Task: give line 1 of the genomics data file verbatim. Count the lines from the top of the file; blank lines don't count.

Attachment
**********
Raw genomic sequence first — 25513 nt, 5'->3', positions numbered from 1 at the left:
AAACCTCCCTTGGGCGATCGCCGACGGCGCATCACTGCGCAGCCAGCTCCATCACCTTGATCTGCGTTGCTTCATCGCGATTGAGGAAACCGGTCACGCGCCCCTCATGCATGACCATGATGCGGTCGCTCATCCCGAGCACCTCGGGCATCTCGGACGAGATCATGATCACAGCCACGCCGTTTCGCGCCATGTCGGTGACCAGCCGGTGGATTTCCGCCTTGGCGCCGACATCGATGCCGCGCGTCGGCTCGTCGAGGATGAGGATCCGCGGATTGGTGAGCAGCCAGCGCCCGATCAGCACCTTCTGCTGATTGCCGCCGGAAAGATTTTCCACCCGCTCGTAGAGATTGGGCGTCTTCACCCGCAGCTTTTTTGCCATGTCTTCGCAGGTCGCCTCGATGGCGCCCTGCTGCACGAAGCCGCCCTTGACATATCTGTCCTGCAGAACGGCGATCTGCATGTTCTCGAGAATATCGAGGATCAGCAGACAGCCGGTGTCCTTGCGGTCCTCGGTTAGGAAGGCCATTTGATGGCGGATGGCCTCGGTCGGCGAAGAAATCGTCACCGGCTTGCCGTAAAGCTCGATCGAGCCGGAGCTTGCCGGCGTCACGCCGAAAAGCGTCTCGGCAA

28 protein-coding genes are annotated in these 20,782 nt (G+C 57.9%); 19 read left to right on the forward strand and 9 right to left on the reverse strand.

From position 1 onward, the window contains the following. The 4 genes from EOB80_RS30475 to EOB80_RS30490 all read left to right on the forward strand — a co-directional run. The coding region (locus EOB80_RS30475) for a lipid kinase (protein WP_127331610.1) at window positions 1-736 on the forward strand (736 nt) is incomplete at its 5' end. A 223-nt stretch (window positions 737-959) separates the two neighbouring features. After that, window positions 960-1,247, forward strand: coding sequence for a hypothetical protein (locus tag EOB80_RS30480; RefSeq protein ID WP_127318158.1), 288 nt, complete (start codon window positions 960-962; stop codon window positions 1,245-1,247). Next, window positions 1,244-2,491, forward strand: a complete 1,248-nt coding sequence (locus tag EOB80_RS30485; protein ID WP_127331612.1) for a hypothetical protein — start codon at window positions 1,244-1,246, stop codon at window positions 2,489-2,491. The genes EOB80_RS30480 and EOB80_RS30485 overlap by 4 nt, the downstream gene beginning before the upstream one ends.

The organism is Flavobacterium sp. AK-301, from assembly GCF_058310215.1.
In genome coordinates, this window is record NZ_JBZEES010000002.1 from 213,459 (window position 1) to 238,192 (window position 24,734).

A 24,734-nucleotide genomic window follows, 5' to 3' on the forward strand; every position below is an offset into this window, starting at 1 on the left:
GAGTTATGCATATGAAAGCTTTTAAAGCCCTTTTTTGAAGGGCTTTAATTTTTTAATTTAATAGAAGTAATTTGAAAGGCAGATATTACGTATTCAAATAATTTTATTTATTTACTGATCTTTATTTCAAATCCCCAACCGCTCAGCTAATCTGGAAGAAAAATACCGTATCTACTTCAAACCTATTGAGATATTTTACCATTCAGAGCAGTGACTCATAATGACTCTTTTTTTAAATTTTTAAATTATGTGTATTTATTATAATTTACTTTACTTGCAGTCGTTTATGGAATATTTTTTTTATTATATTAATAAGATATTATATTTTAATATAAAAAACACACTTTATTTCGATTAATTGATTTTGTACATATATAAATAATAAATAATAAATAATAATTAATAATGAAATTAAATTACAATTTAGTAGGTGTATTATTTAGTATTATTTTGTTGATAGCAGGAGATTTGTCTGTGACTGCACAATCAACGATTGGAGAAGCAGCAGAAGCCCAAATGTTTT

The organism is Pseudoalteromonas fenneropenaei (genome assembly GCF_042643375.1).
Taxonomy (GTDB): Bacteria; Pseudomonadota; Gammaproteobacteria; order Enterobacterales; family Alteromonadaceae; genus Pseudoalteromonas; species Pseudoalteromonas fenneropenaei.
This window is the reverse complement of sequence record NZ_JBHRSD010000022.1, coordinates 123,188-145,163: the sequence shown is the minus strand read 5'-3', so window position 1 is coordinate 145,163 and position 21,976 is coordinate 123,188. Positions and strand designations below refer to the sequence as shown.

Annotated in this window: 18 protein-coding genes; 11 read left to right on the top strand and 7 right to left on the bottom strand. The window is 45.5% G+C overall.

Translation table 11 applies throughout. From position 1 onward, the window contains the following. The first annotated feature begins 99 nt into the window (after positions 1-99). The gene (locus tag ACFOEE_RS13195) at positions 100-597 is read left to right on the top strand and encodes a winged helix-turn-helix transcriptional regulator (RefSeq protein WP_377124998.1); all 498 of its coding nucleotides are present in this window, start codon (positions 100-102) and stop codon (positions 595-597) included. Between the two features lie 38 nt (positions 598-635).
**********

Raw genomic sequence first — 25513 nt, 5'->3', positions numbered from 1 at the left: